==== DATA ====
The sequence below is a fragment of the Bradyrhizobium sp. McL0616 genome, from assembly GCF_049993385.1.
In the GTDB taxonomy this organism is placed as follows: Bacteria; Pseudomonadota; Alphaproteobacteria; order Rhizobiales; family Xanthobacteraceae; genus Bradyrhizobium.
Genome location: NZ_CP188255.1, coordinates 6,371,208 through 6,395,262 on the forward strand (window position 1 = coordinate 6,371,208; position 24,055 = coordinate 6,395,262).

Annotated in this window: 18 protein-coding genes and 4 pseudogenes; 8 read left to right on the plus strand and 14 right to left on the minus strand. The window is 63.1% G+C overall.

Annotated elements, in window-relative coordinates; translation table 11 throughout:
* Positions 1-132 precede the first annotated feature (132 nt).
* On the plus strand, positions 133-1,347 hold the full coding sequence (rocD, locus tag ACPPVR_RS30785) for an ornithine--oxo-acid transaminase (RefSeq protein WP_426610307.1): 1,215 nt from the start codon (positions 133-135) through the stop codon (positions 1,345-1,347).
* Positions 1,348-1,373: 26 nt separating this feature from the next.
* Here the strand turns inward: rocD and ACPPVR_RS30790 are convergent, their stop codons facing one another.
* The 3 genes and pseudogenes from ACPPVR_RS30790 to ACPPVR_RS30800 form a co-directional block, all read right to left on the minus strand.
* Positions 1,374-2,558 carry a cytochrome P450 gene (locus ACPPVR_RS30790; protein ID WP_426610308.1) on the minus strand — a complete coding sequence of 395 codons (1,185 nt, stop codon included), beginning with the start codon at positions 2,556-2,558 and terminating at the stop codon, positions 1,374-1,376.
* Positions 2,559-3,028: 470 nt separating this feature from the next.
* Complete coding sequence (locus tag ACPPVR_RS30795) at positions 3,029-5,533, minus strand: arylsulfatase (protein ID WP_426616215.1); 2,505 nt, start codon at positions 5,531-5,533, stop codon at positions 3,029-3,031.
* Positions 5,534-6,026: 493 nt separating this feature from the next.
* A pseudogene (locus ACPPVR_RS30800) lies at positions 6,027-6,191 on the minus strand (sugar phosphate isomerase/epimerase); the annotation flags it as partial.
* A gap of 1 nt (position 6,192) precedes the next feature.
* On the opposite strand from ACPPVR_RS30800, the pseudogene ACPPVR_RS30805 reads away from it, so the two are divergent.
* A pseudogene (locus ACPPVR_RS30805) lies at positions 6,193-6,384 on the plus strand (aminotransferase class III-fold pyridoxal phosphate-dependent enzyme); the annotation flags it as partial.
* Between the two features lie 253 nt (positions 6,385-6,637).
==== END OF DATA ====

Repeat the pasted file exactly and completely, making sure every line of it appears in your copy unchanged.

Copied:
The sequence below is a fragment of the Bradyrhizobium sp. McL0616 genome, from assembly GCF_049993385.1.
In the GTDB taxonomy this organism is placed as follows: Bacteria; Pseudomonadota; Alphaproteobacteria; order Rhizobiales; family Xanthobacteraceae; genus Bradyrhizobium.
Genome location: NZ_CP188255.1, coordinates 6,371,208 through 6,395,262 on the forward strand (window position 1 = coordinate 6,371,208; position 24,055 = coordinate 6,395,262).

Annotated in this window: 18 protein-coding genes and 4 pseudogenes; 8 read left to right on the plus strand and 14 right to left on the minus strand. The window is 63.1% G+C overall.

Annotated elements, in window-relative coordinates; translation table 11 throughout:
* Positions 1-132 precede the first annotated feature (132 nt).
* On the plus strand, positions 133-1,347 hold the full coding sequence (rocD, locus tag ACPPVR_RS30785) for an ornithine--oxo-acid transaminase (RefSeq protein WP_426610307.1): 1,215 nt from the start codon (positions 133-135) through the stop codon (positions 1,345-1,347).
* Positions 1,348-1,373: 26 nt separating this feature from the next.
* Here the strand turns inward: rocD and ACPPVR_RS30790 are convergent, their stop codons facing one another.
* The 3 genes and pseudogenes from ACPPVR_RS30790 to ACPPVR_RS30800 form a co-directional block, all read right to left on the minus strand.
* Positions 1,374-2,558 carry a cytochrome P450 gene (locus ACPPVR_RS30790; protein ID WP_426610308.1) on the minus strand — a complete coding sequence of 395 codons (1,185 nt, stop codon included), beginning with the start codon at positions 2,556-2,558 and terminating at the stop codon, positions 1,374-1,376.
* Positions 2,559-3,028: 470 nt separating this feature from the next.
* Complete coding sequence (locus tag ACPPVR_RS30795) at positions 3,029-5,533, minus strand: arylsulfatase (protein ID WP_426616215.1); 2,505 nt, start codon at positions 5,531-5,533, stop codon at positions 3,029-3,031.
* Positions 5,534-6,026: 493 nt separating this feature from the next.
* A pseudogene (locus ACPPVR_RS30800) lies at positions 6,027-6,191 on the minus strand (sugar phosphate isomerase/epimerase); the annotation flags it as partial.
* A gap of 1 nt (position 6,192) precedes the next feature.
* On the opposite strand from ACPPVR_RS30800, the pseudogene ACPPVR_RS30805 reads away from it, so the two are divergent.
* A pseudogene (locus ACPPVR_RS30805) lies at positions 6,193-6,384 on the plus strand (aminotransferase class III-fold pyridoxal phosphate-dependent enzyme); the annotation flags it as partial.
* Between the two features lie 253 nt (positions 6,385-6,637).